Diseases of the central nervous system (CNS) are a significant public health and economic problem, affecting nearly one in three Americans at some point in life, with a cost exceeding $500 billion per year. Pathologically, the axonal integrity in the brain white matter is compromised in most human neurological diseases or injuries, including multiple sclerosis, leukodystrophy, traumatic brain injury, as well as in normal aging and neurodegenerative diseases such as Parkinson's, Huntington's, amyotrophic lateral sclerosis, and Alzheimer's disease. Neurodegeneration occurs via a number of distinct processes, such as acute axonal injury, demyelination, inflammation, chronic axonal degeneration or axonal loss, and gliosis. Quantifying their degree, and distinguishing between these different underlying degenerative processes is particularly vital for adequate assessment of CNS disease progression and treatment, but currently not available. The main objective of this proposal is the development, validation and clinical translation of MesoMRI, a newly proposed framework that yields high specificity of diffusion MRI metrics to different degenerative processes by identifying how structural changes at the mesoscopic scale manifest themselves in the diffusion-weighted signal. The mesoscopic scale is the scale of cellular tissue architecture, intermediate between the molecular scale and the macroscopic MRI resolution. Our overall hypothesis is that our novel mesoscopic biomarkers of brain tissue integrity will be specific to different aspects of neurodegeneration in vivo, including demyelination and axonal loss. The development of the mesoscopic MRI framework involves qualitative understanding and quantitative modeling of the role of axonal geometry at the micrometer scale, and the response of water diffusion metrics to demyelination, axonal loss, injury, and other pathological changes. This involves bringing advanced analytical methods borrowed from modern transport theory and statistical physics into the context of diffusion MRI. In particular, we will first deveop and validate our white matter tract integrity metrics and the relation between them and the degree of demyelination and axonal loss in a single white matter fiber bundle. Subsequently, we will extend the mesoscopic modeling of a single fiber bundle onto the whole white matter, including regions of multiple fiber directions and crossings. This extension involves the development of MesoFT, a novel mesoscopic modeling and fiber tracking paradigm, able for the first time to produce self-consistent maps of both local mesoscopic parameters of fibers and their macroscopic connectivity maps. The potential of our technical developments for clinical translation will be evaluated by applying MesoFT to retrospectively acquired clinical cases of Alzheimer's disease and multiple sclerosis. Based on adequate interpretation of standard clinically feasible diffusion MRI metrics, our framework's translation into clinic will be straightforward, and will enable the quantitative assessment of disease progression and quality of treatment in neurological diseases.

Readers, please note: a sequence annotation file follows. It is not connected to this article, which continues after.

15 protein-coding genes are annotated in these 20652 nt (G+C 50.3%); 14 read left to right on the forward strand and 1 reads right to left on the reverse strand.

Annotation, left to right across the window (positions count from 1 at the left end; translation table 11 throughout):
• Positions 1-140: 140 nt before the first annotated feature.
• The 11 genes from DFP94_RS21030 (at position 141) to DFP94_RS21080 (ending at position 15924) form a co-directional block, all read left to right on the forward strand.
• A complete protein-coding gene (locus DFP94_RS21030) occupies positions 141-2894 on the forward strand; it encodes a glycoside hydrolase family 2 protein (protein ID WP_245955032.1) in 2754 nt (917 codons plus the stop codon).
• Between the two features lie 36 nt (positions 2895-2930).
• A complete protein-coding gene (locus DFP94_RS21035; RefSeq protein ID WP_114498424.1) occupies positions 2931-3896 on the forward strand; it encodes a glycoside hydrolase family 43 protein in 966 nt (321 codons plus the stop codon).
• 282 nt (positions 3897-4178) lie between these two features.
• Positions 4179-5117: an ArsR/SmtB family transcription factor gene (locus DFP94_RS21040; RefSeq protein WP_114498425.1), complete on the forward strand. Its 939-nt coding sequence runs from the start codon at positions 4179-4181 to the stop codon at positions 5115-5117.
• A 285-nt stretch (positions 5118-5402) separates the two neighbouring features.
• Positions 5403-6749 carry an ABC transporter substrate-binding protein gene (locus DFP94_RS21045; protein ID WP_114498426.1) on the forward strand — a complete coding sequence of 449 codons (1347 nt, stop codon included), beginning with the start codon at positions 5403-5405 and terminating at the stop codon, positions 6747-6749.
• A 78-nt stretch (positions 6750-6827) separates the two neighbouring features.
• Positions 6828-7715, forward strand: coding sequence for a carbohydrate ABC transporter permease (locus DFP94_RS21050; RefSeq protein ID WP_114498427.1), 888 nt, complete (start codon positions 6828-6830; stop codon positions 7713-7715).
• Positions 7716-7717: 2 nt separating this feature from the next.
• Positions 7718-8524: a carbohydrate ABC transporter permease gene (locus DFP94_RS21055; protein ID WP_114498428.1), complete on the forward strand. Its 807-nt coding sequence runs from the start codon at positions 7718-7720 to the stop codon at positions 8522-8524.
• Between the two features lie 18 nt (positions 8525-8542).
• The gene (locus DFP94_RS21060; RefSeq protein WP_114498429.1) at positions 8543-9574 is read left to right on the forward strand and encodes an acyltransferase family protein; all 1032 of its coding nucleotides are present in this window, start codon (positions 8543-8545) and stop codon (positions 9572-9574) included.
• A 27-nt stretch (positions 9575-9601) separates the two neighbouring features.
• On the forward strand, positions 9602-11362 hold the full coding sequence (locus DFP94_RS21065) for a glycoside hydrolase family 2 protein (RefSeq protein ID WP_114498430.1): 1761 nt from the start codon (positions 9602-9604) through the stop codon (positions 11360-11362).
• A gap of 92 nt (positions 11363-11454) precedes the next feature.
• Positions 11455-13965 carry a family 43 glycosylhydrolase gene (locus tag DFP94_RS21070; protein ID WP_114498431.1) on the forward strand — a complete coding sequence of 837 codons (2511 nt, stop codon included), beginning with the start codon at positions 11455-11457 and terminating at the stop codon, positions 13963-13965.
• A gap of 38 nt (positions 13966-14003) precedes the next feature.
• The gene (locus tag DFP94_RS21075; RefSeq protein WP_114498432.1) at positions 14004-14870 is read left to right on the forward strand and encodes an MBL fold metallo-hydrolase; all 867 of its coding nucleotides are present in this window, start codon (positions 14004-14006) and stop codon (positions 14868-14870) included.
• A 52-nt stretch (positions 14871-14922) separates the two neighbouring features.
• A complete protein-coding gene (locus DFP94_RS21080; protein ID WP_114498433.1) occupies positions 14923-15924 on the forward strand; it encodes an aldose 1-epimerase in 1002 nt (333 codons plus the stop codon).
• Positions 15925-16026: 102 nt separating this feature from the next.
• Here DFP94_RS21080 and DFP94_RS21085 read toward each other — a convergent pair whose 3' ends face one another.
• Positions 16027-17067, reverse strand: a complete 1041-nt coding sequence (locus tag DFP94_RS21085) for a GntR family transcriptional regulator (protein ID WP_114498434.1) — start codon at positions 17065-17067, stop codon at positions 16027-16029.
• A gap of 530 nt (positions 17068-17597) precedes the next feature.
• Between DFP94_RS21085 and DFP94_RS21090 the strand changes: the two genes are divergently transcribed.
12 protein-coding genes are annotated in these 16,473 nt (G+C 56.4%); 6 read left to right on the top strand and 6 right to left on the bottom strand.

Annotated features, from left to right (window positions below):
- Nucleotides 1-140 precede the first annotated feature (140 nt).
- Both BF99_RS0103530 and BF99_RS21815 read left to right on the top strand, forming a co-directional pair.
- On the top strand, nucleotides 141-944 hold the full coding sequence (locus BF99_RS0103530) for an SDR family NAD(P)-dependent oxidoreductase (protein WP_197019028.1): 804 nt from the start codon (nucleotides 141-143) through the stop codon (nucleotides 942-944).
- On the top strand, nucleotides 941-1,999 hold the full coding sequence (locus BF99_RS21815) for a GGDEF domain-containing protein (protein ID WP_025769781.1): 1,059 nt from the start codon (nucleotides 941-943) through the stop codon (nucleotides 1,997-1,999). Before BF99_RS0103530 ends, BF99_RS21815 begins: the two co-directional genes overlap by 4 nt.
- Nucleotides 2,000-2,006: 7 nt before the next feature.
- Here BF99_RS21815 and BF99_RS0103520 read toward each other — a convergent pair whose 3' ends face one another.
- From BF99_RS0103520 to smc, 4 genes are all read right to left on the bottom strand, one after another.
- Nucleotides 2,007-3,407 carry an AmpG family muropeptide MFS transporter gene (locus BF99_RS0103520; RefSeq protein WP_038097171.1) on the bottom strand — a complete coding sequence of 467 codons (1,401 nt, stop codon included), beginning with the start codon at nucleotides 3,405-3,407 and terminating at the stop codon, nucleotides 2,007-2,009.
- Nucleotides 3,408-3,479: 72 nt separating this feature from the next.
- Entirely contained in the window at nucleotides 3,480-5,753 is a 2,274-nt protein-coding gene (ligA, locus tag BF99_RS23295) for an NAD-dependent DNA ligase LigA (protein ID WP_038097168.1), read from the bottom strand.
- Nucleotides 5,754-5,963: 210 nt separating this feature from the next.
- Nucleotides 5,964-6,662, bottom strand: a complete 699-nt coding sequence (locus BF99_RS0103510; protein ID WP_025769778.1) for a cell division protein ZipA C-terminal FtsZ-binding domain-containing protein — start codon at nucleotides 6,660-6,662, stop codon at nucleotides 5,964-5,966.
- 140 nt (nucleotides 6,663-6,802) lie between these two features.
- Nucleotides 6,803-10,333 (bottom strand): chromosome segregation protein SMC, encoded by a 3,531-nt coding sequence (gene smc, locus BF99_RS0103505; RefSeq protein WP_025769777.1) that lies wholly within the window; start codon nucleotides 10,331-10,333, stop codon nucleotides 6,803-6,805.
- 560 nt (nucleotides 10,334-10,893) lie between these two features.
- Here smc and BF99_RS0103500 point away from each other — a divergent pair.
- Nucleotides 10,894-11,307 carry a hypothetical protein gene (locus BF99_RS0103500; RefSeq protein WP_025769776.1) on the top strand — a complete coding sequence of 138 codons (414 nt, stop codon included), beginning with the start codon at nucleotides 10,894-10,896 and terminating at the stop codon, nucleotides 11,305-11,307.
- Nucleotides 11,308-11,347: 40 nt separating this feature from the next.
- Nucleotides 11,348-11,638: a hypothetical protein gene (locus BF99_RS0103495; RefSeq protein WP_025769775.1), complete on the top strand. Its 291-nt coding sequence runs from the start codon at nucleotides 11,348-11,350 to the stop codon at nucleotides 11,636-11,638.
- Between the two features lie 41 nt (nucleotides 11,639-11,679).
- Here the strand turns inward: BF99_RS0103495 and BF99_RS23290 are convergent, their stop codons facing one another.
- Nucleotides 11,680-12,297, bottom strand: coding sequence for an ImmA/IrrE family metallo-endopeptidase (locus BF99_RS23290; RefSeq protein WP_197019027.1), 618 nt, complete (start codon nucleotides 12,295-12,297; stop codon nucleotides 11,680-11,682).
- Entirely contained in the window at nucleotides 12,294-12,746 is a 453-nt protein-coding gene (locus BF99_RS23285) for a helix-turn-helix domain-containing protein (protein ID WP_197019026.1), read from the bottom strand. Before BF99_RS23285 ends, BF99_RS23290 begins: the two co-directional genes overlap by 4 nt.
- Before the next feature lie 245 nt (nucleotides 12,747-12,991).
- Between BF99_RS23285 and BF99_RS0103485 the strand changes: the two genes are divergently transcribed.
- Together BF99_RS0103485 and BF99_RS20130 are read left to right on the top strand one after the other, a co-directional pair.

Diseases of the central nervous system (CNS) are a significant public health and economic problem, affecting nearly one in three Americans at some point in life, with a cost exceeding $500 billion per year. The main objective of this proposal is the development, validation and clinical translation of MesoMRI, a newly proposed framework that provides MRI-based metrics highly specific to the different underlying degenerative processes by incorporating structural changes in tissues at the cellular level. Our framework will be validated and translated into clinical MRI using retrospectively acquired Alzheimer's disease and multiple sclerosis cases, and will enable the quantitative assessment of disease severity and quality of treatments in neurological pathologies.
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